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Łukasz Orczyc-Musiałek builds Tamiya’s Challenger 2.

Developed by Vickers Defence Systems (now known as BAE Systems Land & Armaments), the FV4034 Challenger 2 is a direct successor to the Challenger 1, and currently in service with the armies of the UK and Oman. Production began in 1993, with the first batch being delivered in the following year. Having undergone various trials and evaluation tests, it began operational service with the British Army in 1998, the last tank being delivered in 2002.

1 The turret assembled, with anti-slip panels masked.
2 I replaced the kit-supplied CIPs with photoetched versions.

Although the hull and automotive components are similar to those used on the Challenger 1, they are of a newer design, and only around 3% of components are interchangeable. A key recognition feature of the Challenger 2 is the barbette housing of the Thermal Imaging System (TIS) located above the gun barrel, replacing the Thermal Observation and Gunnery Sight (TOGS) mounted on the right-hand side of the Challenger 1’s turret. The main armament is the 120mm L30A1, the successor to the L11 used on the Chieftain and Challenger 1 tanks. Unique among NATO MBT armament, the L30A1 is rifled, because the British Army continues to favour the use of HESH and APDS rounds.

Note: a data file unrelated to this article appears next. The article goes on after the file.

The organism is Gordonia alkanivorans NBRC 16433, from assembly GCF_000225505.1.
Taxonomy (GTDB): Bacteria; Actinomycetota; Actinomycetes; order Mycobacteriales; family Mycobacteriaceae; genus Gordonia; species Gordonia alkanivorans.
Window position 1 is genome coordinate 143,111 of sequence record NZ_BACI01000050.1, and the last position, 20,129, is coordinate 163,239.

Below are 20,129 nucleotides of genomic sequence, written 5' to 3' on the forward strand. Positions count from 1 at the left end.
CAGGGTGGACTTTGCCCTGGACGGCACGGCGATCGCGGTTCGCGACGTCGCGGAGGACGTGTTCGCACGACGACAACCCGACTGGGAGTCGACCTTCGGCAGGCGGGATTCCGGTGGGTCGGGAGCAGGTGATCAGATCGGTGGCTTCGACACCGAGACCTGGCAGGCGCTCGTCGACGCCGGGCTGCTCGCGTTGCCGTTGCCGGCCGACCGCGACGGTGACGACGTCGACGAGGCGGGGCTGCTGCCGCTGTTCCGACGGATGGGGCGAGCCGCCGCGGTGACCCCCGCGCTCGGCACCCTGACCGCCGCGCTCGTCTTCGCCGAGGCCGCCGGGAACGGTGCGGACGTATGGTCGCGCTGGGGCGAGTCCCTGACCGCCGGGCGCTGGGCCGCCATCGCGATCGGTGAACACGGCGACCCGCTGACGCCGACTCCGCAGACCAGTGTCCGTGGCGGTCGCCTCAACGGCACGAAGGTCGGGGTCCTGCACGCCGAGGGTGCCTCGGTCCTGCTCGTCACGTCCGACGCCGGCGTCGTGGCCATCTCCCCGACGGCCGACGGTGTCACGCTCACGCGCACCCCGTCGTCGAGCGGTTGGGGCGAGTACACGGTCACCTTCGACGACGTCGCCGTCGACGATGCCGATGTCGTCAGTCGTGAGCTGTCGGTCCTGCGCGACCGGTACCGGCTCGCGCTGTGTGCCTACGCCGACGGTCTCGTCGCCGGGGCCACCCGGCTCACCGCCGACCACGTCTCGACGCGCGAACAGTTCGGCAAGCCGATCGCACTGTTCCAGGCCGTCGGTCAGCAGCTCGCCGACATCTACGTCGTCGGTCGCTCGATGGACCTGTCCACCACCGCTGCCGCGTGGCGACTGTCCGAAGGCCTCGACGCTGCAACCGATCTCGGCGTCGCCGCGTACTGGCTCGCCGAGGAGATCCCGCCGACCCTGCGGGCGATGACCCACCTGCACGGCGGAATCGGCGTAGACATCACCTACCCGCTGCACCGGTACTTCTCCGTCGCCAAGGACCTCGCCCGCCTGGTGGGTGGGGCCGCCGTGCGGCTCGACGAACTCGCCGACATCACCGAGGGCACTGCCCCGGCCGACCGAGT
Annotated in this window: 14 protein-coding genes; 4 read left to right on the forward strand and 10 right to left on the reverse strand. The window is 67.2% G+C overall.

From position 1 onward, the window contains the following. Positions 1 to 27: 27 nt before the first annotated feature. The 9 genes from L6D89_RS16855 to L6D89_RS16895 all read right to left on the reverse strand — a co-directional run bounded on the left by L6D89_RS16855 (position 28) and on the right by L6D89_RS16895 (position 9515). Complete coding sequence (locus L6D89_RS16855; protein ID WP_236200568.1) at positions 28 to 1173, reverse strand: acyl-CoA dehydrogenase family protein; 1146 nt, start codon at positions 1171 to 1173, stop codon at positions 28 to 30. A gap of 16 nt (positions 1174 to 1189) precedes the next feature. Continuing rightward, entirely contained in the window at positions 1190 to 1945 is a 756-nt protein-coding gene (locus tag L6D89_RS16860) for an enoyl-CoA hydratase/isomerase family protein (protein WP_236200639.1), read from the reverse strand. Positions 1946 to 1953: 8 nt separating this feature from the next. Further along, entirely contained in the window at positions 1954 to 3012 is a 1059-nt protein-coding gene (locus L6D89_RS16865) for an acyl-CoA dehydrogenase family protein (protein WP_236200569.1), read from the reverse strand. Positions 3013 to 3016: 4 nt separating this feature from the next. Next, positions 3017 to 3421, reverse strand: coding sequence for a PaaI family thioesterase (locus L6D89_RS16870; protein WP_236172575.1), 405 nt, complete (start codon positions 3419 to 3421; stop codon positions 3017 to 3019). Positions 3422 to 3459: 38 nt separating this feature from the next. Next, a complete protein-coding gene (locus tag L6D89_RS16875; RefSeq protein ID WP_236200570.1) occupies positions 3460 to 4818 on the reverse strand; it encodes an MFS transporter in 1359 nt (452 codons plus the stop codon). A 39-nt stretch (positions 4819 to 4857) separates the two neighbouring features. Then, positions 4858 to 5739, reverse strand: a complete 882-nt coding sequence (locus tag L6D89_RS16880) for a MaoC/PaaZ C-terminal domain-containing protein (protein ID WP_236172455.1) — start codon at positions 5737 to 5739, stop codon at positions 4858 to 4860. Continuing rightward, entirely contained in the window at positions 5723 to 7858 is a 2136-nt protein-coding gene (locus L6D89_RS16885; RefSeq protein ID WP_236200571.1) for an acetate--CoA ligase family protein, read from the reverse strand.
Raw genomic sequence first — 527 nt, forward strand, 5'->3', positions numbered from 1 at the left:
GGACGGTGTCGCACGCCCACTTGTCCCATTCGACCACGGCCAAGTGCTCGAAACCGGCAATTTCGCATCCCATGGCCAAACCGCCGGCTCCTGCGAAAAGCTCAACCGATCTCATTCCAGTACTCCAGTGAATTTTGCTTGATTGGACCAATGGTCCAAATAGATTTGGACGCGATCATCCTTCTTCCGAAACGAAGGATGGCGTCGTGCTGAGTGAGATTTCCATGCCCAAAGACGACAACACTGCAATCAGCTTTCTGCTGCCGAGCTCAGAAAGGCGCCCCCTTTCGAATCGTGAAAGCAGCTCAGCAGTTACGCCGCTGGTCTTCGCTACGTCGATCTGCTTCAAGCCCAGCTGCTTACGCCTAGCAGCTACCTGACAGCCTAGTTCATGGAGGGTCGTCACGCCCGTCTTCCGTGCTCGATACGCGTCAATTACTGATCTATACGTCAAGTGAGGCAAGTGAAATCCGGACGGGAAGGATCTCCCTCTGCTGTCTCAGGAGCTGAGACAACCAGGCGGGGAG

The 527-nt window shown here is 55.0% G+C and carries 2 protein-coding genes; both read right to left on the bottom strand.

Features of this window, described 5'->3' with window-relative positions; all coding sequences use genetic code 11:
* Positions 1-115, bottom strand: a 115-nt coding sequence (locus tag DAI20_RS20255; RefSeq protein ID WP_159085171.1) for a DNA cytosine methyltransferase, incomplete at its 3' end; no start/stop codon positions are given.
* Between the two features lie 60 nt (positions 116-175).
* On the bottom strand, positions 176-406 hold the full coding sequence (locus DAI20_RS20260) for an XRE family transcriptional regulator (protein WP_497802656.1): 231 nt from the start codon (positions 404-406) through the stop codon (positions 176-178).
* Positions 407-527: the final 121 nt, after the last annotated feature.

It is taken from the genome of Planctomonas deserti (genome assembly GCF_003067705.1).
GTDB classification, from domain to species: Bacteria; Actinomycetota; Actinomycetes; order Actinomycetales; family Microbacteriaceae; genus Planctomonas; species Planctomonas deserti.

In January 2003, the British Army deployed to Iraq under the codename Operation ‘Telic’ (a term derived from a Greek word, meaning ‘final’). Prior to deployment, various modifications were made to 116 Challenger 2s. These included an upgraded armour package, improved air-filtration system, extended dustmitigation side skirts, and thermal exhausts cowls (designed to vent hot gases to the rear, to reduce the vehicle’s heat signature). The tanks that received these modifications were commonly referred to as ‘desertised’.

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Inside this months issue: Panzer Vor! - The Great and Small of Panzer Modelling Challenger 2 - Operation Telic Armour